So memory returns
of the many demons from
which hope had sprung
that brought me here,
for which the journey
into this promise of a life
was some act of fleeing,
to which America
was both a saving grace
and distance a respite
in shawl and shield.
— from “Stepping Out: at Cougar Village”
When a Fulbright Scholarship brought a young Nigerian student to the American Midwest in 2009, the culture (not to mention climate) shock must have been considerable. But linguist and writer Kólá Túbòsún survived his first winter and returned to the University of Southern Illinois Edwardsville to complete graduate studies between 2010 and 2012. The town, as he advises in the Preface to his first collection of poetry, was a place which was, in the time he lived there, an open and tolerant community, welcoming to refugees and immigrants from distant shores. However, the scars of colonial expansion and the after-effects of slavery were not that far behind, and, now, with a mistrust of the other on the rise, one can only wonder how that mood is shifting. But that is not the immediate concern of Edwardsville by Heart. This book is one man’s poetic journey back through a particular period in place and time, mediated by memory.
Although Túbòsún does describe his process of composition in the introduction, in the reading I had the impression that the experiences he recounts in this memoir/travelogue were recorded during his time Stateside. The poems, which cover early encounters with a strange environment, visits to local historical sites, and tales of friends, lovers and mentors all have the feel of a diary, a recording of events as they happened. But in truth only one or two were actually composed in America although the idea of somehow capturing his time there did percolate. These poems were written over a six-week period in 2017, while the poet’s wife was away and he was at home chasing after their toddler. At last the memories he had carried with him could be sorted, developed, and given voice.
There is a sense in which this collection speaks to a very specific place, experienced with an outsider’s eye, and a student’s youthful enthusiasm. The image of America that comes through is a remarkably positive one. Did Túbòsún arrive at a sweet point, or is this an effect of the nostalgia of youth? The poems of the first section, “The Visitor” capture a sense of wide-eyed openness to a new environment and, as the quote above suggests, to the freedom—romantic and academic—that distance from home affords. But as the poet recalls his first months in the US, and his first encounters with winter cold (recalling practicing with a freezer back home in Nigeria) he does not shy away from the reality of the racial profiling he encounters, accepting it with a disarmingly casual tone.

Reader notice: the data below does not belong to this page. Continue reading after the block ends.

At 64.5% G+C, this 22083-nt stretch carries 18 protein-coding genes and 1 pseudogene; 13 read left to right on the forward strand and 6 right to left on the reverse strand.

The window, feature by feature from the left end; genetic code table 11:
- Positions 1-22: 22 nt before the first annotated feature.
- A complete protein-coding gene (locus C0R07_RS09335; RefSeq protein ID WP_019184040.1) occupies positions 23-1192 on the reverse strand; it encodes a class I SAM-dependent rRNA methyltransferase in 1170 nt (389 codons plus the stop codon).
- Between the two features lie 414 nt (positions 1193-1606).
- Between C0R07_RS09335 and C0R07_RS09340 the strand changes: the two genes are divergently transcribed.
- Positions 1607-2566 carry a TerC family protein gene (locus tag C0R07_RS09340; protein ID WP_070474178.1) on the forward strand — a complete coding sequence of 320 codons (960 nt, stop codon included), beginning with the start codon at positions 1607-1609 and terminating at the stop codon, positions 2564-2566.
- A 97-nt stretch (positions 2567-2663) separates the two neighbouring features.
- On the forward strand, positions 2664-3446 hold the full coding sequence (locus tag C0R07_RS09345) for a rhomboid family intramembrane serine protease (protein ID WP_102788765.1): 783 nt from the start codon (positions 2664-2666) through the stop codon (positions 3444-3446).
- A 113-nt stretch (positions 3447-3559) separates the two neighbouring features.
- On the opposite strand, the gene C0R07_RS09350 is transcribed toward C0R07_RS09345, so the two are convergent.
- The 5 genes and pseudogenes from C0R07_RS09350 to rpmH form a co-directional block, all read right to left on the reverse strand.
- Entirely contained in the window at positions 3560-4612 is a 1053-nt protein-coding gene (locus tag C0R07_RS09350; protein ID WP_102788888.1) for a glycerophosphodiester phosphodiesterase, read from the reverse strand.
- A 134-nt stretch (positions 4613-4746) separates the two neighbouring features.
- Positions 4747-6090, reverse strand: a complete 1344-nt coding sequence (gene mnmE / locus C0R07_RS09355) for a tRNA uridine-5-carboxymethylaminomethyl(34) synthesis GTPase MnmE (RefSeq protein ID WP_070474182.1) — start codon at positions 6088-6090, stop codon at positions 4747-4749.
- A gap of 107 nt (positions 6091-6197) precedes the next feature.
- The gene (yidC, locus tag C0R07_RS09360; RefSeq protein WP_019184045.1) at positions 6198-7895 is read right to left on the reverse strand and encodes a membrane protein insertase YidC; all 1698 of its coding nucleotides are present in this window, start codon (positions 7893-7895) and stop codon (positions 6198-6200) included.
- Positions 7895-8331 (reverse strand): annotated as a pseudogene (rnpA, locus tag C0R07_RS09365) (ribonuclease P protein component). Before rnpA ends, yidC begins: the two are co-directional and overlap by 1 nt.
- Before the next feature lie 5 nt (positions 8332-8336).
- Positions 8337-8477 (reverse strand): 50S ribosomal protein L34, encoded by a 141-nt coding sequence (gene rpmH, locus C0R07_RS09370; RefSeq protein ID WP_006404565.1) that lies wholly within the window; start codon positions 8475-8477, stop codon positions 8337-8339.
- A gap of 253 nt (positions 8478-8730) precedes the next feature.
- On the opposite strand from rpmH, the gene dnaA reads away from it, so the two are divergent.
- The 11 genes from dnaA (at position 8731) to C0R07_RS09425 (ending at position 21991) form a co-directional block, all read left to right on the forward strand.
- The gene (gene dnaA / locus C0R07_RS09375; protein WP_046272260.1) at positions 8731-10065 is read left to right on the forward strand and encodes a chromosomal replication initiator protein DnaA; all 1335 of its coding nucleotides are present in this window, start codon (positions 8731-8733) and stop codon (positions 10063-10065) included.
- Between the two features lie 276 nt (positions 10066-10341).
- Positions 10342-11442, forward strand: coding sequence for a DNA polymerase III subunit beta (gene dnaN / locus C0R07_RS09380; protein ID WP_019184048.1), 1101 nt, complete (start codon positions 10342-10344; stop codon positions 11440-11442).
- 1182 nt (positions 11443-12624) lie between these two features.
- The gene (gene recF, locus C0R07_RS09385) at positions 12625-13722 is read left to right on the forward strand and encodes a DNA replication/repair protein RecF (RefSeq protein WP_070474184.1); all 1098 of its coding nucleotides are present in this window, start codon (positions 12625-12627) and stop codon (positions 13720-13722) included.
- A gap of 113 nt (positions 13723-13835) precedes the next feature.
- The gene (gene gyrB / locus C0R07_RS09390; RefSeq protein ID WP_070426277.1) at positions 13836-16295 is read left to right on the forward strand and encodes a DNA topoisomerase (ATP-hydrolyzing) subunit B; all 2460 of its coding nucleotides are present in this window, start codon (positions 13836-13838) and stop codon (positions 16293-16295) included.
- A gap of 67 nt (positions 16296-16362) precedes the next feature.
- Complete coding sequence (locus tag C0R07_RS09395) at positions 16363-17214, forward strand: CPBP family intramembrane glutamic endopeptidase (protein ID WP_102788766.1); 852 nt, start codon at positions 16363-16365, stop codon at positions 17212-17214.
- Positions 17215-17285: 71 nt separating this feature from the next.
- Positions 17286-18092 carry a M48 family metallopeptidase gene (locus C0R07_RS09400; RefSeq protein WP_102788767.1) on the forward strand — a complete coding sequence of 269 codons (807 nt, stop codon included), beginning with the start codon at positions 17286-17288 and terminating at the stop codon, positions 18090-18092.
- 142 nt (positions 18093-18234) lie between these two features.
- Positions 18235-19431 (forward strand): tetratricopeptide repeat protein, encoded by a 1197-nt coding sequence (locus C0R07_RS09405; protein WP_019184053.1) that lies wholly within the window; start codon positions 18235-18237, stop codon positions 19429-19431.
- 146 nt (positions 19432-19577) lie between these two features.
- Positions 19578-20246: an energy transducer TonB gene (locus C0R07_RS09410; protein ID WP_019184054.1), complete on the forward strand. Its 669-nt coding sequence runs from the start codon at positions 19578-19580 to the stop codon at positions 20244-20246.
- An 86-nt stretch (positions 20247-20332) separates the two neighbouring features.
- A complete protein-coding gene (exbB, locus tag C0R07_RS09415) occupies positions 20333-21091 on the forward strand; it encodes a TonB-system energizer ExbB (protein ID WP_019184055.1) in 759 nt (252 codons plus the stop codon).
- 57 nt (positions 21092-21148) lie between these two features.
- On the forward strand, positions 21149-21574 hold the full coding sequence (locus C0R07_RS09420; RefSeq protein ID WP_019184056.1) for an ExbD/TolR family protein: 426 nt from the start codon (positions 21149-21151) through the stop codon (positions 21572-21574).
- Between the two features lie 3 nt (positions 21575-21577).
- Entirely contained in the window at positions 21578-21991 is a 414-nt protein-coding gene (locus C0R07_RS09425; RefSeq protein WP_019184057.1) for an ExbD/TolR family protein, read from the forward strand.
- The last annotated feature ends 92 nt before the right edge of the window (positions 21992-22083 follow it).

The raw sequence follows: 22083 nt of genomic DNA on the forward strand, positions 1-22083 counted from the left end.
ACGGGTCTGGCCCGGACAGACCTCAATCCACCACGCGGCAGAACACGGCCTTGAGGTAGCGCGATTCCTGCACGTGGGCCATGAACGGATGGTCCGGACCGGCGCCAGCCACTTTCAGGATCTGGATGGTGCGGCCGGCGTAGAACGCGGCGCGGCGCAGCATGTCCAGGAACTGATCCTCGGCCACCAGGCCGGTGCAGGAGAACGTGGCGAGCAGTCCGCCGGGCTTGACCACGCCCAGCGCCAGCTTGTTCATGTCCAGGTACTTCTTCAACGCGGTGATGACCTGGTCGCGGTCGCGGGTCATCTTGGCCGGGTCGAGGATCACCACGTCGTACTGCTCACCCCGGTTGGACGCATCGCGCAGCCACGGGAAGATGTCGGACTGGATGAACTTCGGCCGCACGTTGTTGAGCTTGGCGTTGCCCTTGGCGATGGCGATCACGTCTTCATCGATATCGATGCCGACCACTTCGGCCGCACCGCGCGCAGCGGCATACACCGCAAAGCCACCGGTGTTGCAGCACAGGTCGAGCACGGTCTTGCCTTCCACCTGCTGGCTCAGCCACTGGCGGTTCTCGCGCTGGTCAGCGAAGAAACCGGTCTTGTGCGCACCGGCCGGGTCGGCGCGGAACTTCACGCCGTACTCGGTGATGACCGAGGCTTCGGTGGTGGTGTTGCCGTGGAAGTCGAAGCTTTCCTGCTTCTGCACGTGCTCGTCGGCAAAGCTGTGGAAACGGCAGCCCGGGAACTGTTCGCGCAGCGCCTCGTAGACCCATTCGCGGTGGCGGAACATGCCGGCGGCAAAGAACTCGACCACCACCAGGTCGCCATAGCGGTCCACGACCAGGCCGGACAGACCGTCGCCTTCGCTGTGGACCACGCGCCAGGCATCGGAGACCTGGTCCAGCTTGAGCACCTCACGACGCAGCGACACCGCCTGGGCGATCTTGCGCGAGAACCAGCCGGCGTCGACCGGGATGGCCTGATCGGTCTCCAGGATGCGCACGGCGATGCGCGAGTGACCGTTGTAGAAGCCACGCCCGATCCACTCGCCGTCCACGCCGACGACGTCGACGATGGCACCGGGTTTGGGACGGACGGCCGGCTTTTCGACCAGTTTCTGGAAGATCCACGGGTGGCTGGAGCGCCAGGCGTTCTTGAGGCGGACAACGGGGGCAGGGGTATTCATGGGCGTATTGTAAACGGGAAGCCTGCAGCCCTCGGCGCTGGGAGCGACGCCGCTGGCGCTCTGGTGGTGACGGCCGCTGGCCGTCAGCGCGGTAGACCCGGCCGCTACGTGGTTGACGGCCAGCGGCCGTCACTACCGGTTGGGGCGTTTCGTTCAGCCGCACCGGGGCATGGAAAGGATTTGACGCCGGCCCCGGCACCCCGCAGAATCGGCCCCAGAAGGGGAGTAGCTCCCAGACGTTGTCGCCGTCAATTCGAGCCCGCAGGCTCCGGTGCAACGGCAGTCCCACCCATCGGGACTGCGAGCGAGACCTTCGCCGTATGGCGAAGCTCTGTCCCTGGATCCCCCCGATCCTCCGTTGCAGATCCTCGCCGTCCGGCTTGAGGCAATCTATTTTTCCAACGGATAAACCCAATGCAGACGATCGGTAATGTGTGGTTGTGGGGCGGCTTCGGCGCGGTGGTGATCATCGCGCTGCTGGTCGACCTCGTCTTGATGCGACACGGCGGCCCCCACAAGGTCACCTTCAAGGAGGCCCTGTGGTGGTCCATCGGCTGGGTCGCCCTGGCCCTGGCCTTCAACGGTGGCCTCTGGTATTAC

When his circle of experience widens to encompass cities like St. Louis (the first visit being a visit to a hospital ER as unlicensed driver transporting an injured friend) the tension and threats of violence become more of a concern. Friends warn him to avoid the city, but it is difficult to deny a peculiar pull:
But E.B.R. lived there,
I thought. Redmond the poet
shuttled poetry from here,
black as Ethiopian coffee beans,
to Lagos and Ìbàdàn
in my undergraduate days, with
a smile on his oak-hued face,
a deep crack in the velvet
voice in which his verses rolled
into colours that rhymed
with grace, Civil Rights lore
in quartets of memory.
—from “East St. Louis”
Moving through poems that recall his times in the classroom, at house parties, on road trips with friends, Túbòsún negotiates a balance between African and American classmates and friends and there is a sharp sense that being away from home is part of a necessary process of coming into an ability to understand and articulate his own language and identity. As a student of linguistics it is only natural that this otherness shapes and informs his academic experiences. This process colours the third section “Teacher, Student,” witnessed for instance in a poem like “Being Yorùbá”:
How do you teach a state of being?
You don’t. You teach instead tone,
do-re-mi like music on the tongue,
and greetings and norms; clothing,
and where caps bend on the head;
dance moves to restless beats that
skilled bàtá drummers replay
when you taunt them with
a semblance of competence.
Later, as his travels and adventures take him further from his temporary American home, he finds that his Nigerianness not only informs his encounters, but cannot be escaped. He is always a visitor.
Edwardsville by Heart is a quiet, reflective book. The fact that this collection was, for the most part, birthed through the filter of temporal and geographic distance, the clarity of the memories preserved and presented is remarkable. Rather than muted details or blurred recollections, we are offered an uncluttered vision—emotionally contained and all the more powerful as a consequence. Strongly grounded in place, time and experience, these poems do not shy away from the brewing politics and social dynamics at play in the part of the American Midwest where the poet found himself. But above all it is, as Túbòsún himself admits, his Edwardsville. And he freely opens it to us with this, his first book.
Edwardsville by Heart by Kólá Túbòsún is published by Wisdom’s Bottom Press.